Re: More on in-memory zeroisation

2007-12-18 Thread Peter Gutmann
Bodo Moeller [EMAIL PROTECTED] writes: On Sun, Dec 09, 2007 at 07:16:22PM +1300, Peter Gutmann wrote: There was a discussion on this list a year or two back about problems in using memset() to zeroise in-memory data, specifically the fact that optimising compilers would remove a memset() on

Re: More on in-memory zeroisation

2007-12-14 Thread Alan Barrett
On Tue, 11 Dec 2007, Leichter, Jerry wrote: You can almost, but not quite, get the desired effect for memory zero- ization with volatile. I thought that this was guaranteed to work: volatile char buf[SIZE]; /* ... do stuff with buf ... */ memset(buf, 0, sizeof(buf));

Re: More on in-memory zeroisation

2007-12-14 Thread Jack Lloyd
On Wed, Dec 12, 2007 at 05:27:38PM -0500, Thierry Moreau wrote: As a consequence of alleged consensus above, my understanding of the C standard would prevail and (memset)(?,0,?) would refer to an external linkage function, which would guarantee (to the sterngth of the above consensus)

RE: More on in-memory zeroisation

2007-12-14 Thread Dave Korn
I've been through the code. As far as I can see, there's nothing in expand_builtin_memset_args that treats any value differently, so there can't be anything special about memset(x, 0, y). Also as far as I can tell, gcc doesn't optimise out calls to memset, not even thoroughly dead ones: for

Re: More on in-memory zeroisation

2007-12-14 Thread Thierry Moreau
Jack: Thank you for pointing this. I must admit you point to an inescapable counter-example for my analysis. Maybe global optimization was not a significant factor in the 1980's when the C standard language was established -- it does refer to external linkage and genuine function. In the

RE: More on in-memory zeroisation

2007-12-14 Thread Leichter, Jerry
| I've been through the code. As far as I can see, there's nothing in | expand_builtin_memset_args that treats any value differently, so there | can't be anything special about memset(x, 0, y). Also as far as I can | tell, gcc doesn't optimise out calls to memset, not even thoroughly | dead

Re: More on in-memory zeroisation

2007-12-14 Thread Werner Koch
On Thu, 13 Dec 2007 21:11, [EMAIL PROTECTED] said: volatile char buf[SIZE]; /* ... do stuff with buf ... */ memset(buf, 0, sizeof(buf)); This has the little disadvantage that you need to check the attributes of BUF first and that you can't immediately see what the memset is

RE: More on in-memory zeroisation

2007-12-13 Thread Leichter, Jerry
| Then the compiler can look at the implementation and prove that a | memset() to a dead variable can be elided | | One alternative is to create zero-ing functions that wrap memset() | calls with extra instructions that examine some of the memory, log a | message and exit the application if

Re: More on in-memory zeroisation

2007-12-13 Thread Leichter, Jerry
| However, that doesn't say anything about whether f is actually | invoked at run time. That comes under the acts as if rule: If | the compiler can prove that the state of the C (notional) virtual | machine is the same whether f is actually invoked or not, it can | elide the call. Nothing

Re: More on in-memory zeroisation

2007-12-13 Thread Thierry Moreau
Leichter, Jerry wrote: If the function is defined as I suggested - as a static or inline - you can, indeed, takes its address. (In the case of an inline, this forces the compiler to materialize a copy somewhere that it might not otherwise have produced, but not to actually *use* that copy,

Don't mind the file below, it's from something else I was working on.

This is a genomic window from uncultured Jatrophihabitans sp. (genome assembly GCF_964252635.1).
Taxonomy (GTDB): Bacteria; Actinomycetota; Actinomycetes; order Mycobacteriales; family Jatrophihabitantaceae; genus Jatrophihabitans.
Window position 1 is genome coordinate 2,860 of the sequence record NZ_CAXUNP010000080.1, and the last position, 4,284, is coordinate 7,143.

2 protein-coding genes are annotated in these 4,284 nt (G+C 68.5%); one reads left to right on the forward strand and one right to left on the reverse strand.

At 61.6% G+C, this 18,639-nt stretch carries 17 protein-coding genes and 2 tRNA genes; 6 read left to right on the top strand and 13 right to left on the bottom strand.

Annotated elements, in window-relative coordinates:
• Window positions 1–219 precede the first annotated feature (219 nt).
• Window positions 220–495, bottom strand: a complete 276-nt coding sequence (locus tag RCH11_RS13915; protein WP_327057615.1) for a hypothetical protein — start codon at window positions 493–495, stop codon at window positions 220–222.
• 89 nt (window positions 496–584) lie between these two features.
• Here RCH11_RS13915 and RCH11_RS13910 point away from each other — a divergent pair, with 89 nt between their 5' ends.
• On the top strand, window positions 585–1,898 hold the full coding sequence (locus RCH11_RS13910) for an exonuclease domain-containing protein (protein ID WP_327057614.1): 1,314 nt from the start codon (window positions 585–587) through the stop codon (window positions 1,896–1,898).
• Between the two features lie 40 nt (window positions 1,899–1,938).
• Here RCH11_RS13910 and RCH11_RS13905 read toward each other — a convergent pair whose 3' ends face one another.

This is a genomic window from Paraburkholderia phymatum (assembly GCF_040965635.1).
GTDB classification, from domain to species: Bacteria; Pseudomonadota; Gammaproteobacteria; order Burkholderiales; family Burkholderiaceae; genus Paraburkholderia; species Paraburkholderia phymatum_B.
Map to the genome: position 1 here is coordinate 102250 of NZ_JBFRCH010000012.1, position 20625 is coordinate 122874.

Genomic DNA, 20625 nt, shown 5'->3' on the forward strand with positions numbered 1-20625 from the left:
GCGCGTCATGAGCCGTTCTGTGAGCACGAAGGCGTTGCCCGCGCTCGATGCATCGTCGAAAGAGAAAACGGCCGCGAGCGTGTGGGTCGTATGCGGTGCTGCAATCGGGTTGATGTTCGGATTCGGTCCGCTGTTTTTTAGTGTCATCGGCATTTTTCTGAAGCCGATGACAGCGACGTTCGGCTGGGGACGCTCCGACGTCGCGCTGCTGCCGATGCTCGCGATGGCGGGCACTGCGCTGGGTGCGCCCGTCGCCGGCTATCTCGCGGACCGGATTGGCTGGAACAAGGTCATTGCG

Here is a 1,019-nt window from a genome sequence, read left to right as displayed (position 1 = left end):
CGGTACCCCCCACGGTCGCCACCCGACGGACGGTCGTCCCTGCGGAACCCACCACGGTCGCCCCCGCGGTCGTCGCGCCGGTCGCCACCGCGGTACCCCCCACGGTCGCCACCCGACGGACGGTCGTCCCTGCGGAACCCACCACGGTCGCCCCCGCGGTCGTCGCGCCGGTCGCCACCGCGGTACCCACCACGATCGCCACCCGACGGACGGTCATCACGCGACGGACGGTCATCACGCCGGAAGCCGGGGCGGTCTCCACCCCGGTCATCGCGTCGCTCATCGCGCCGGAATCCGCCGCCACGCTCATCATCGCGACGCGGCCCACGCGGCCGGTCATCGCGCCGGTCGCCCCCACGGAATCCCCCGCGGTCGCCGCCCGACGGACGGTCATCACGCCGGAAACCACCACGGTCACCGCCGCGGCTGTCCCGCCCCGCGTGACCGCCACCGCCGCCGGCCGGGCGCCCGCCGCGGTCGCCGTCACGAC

Re: More on in-memory zeroisation

2007-12-13 Thread Leichter, Jerry
| If the function is defined as I suggested - as a static or inline - | you can, indeed, takes its address. (In the case of an inline, this | forces the compiler to materialize a copy somewhere that it might | not otherwise have produced, but not to actually *use* that copy, | except when

Re: More on in-memory zeroisation

2007-12-13 Thread Thierry Moreau
/ testf.c / #include stdio.h #include string.h typedef void *(*fpt_t)(void *, int, size_t); void f(fpt_t arg) { if (memset==arg) printf(Hello world!\n); } / test.c / #include stdlib.h #include string.h typedef void

Re: More on in-memory zeroisation

2007-12-13 Thread Leichter, Jerry
On Wed, 12 Dec 2007, Thierry Moreau wrote: | Date: Wed, 12 Dec 2007 16:24:43 -0500 | From: Thierry Moreau [EMAIL PROTECTED] | To: Leichter, Jerry [EMAIL PROTECTED] | Cc: Peter Gutmann [EMAIL PROTECTED], cryptography@metzdowd.com | Subject: Re: More on in-memory zeroisation

Re: More on in-memory zeroisation

2007-12-13 Thread Thierry Moreau
Leichter, Jerry wrote: On Wed, 12 Dec 2007, Thierry Moreau wrote: | Date: Wed, 12 Dec 2007 16:24:43 -0500 | From: Thierry Moreau [EMAIL PROTECTED] | To: Leichter, Jerry [EMAIL PROTECTED] | Cc: Peter Gutmann [EMAIL PROTECTED], cryptography@metzdowd.com | Subject: Re: More on in-memory

Re: More on in-memory zeroisation

2007-12-11 Thread Leichter, Jerry
| There was a discussion on this list a year or two back about | problems in using memset() to zeroise in-memory data, specifically | the fact that optimising compilers would remove a memset() on | (apparently) dead data in the belief that it wasn't serving any | purpose. | | Then,

RE: More on in-memory zeroisation

2007-12-10 Thread Dave Korn
On 09 December 2007 06:16, Peter Gutmann wrote: Reading through Secure Programming with Static Analysis, I noticed an observation in the text that newer versions of gcc such as 3.4.4 and 4.1.2 treat the pattern: memset(?, 0, ?) differently from any other memset in that it's not

More on in-memory zeroisation

2007-12-09 Thread Peter Gutmann
There was a discussion on this list a year or two back about problems in using memset() to zeroise in-memory data, specifically the fact that optimising compilers would remove a memset() on (apparently) dead data in the belief that it wasn't serving any purpose. Reading through Secure Programming